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CFPB Explains How Waiting Periods in Mortgage Origination Process May be Modified or Waived to Expedite Access to Mortgage Credit

May 5, 2020

To help provide consumers with urgent financial needs to obtain quicker access to mortgage credit amid the COVID-19 pandemic, the Consumer Financial Protection Bureau (“CFPB”) has issued an interpretive rule clarifying consumers’ rights to modify or waive certain required waiting periods under the TILA-RESPA Integrated Disclosure Rule (“TRID Rule”) and Regulation Z’s right of rescission rules (“Regulation Z Rescission Rules”). Borrowers can also waive certain timing requirements related to when a copy of a real property appraisal or valuation must be provided.

Rights to Waive Waiting Period under the TRID Rule and Regulation Z Rescission Rules

Pursuant to the TRID Rule, creditors generally must (1) deliver or place in the mail the Loan Estimate to consumers no later than seven business days before consummation (i.e., closing); and (2) ensure that consumers receive the Closing Disclosure no later than three business days before consummation. The Regulation Z Rescission Rules provide consumers with at least three business days from consummation to rescind certain credit obligations secured by a consumer’s principal dwelling. Creditors must provide consumers with disclosures informing them of this rescission right.

The TRID Rule and the Regulation Z Rescission Rules permit modification or waiver of these waiting periods if a consumer (1) has received the Loan Estimate, Closing Disclosure or the rescission notice (as applicable), (2) has a bona fide personal financial emergency before the end of the applicable waiting period, and (3) submits to the creditor a dated written statement that: (i) describes the emergency, (ii) specifically modifies or waives the waiting period, and (iii) bears the signature of all consumers who are primarily liable on the legal obligation (for the TRID Rule) or who are entitled to rescind (for the Regulation Z Rescission Rules).

In light of the COVID-19 pandemic, the CFPB has clarified in an interpretive rule effective May 4, 2020 that a consumer needing to obtain funds due to the COVID-19 pandemic can claim a bona fide personal financial emergency if the following conditions are met:

  • A consumer determines that the extension of credit is needed to meet a bona fide personal financial emergency;
  • The consumer’s brief statement describing the emergency identifies a financial need that is due to the COVID-19 pandemic; and
  • The emergency necessitates consummating the credit transaction before the end of an applicable TRID Rule waiting period or must be met before the end of the Regulation Z Rescission Rules waiting period.

Consumers who waive one or both of the waiting periods will be able to expedite the closing and/or funding process. Though creditors are not obligated to inform consumers about their waiver rights, the CFPB encourages creditors to voluntarily inform consumers during the COVID-19 pandemic of their ability to utilize the modification and waiver provisions for bona fide personal financial emergencies.

The interpretive rule also clarifies that the COVID-19 pandemic is an extraordinary event that constitutes a “changed circumstances” allowing issuance of a revised Loan Estimate reflecting changes in settlement charges for purposes of the good faith determination under the TRID Rule.

Waiver of the Delivery Timing Requirement under the ECOA Valuations Rule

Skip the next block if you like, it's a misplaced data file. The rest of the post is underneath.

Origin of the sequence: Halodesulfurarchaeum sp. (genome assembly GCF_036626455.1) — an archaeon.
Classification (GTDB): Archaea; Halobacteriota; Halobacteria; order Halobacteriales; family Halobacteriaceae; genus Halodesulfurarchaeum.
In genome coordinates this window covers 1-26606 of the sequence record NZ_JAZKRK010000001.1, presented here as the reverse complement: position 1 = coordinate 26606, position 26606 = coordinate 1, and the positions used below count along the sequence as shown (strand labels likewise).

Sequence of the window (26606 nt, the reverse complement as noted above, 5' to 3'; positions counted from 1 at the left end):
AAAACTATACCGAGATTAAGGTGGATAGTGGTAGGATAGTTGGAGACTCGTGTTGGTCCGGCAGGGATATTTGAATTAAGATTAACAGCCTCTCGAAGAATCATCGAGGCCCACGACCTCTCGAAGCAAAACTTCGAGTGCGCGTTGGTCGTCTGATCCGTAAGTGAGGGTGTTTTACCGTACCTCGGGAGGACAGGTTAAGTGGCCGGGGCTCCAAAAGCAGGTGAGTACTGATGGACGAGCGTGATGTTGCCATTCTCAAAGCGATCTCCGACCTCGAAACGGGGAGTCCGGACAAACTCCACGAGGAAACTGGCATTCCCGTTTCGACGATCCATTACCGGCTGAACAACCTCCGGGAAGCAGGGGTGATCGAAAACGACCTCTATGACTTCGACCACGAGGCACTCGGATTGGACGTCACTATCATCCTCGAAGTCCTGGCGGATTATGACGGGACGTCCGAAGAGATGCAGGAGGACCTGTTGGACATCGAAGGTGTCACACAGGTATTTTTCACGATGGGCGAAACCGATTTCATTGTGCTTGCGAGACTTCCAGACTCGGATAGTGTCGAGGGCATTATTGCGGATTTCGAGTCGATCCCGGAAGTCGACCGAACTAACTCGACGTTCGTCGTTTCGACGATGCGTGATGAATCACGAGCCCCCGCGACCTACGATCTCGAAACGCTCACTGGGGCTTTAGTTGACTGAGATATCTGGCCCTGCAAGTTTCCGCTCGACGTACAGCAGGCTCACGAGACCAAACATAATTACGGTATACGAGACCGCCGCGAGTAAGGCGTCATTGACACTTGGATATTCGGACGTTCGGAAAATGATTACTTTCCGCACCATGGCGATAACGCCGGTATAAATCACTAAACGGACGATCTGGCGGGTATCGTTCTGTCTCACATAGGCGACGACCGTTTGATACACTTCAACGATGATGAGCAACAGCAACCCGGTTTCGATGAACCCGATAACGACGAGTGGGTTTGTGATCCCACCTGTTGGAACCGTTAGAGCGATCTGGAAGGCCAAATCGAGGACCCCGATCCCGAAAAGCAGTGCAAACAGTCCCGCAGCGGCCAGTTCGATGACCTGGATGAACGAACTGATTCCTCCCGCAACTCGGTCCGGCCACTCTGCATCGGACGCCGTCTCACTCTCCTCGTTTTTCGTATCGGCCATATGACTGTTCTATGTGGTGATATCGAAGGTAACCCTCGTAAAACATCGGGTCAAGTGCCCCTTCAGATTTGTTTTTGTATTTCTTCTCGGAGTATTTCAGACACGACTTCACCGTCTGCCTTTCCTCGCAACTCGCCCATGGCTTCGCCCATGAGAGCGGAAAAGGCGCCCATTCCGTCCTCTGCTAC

Pursuant to the Equal Credit Opportunity Act (“ECOA”) Valuations Rule, creditors must generally provide applicants for first-lien loans on a dwelling with copies of all real property valuations promptly upon completion, or three business days prior to consummation (for closed-end credit) or account opening (for open-end credit), whichever is earlier.

The CFPB issued a FAQ on April 29, 2020 stating that the ECOA Valuations Rule permits an applicant to waive the timing requirement through an affirmative oral or written statement and agree to receive any copy at or before consummation or account opening, except where otherwise prohibited by law. This regulatory flexibility available under the ECOA Valuations Rule can expedite access to credit secured by a first lien on a dwelling for applicants affected by the COVID-19 pandemic.

The CFPB also released two factsheets on the ECOA Valuations Rule: transaction coverage and delivery of appraisals. The fact sheet on transaction coverage points out that whether a loss mitigation program such as loan modification is subject to the ECOA Valuations Rule depends on (1) whether there is an “application”[1] for credit; and (2) if there is an “extension of credit.”[2]

Additional Information

The interpretive rule is available here. The FAQ concerning the ECOA Valuations Rule can be found here. If you have any questions regarding the waiver requirements or the TRID Rule, Regulation Z Rescission Rules, or ECOA Valuations Rule in general, please feel free to contact Joseph D. Simon at (516) 357-3710 or via email at, Kevin Patterson at (516) 296-9196 or via email at, Elizabeth A. Murphy at (516) 296-9154, or via email at, or Mandy Xu at (516) 357-3850 or via email at

Please note that this is a general overview of the issues addressed and does not constitute legal advice. 


[1] An “application” is defined under Section 1002.2(f) of Regulation B as an oral or written request for an extension of credit that is made in accordance with procedures used by a creditor for the type of credit requested.

[2] An “extension of credit” is the granting of credit in any form. 12 CFR § 1002.2(q). “Credit” is the right granted by a creditor to an applicant to defer payment of a debt, incur debt and defer its payment, or purchase property or services and defer payment therefore. 12 CFR § 1002.2(j).

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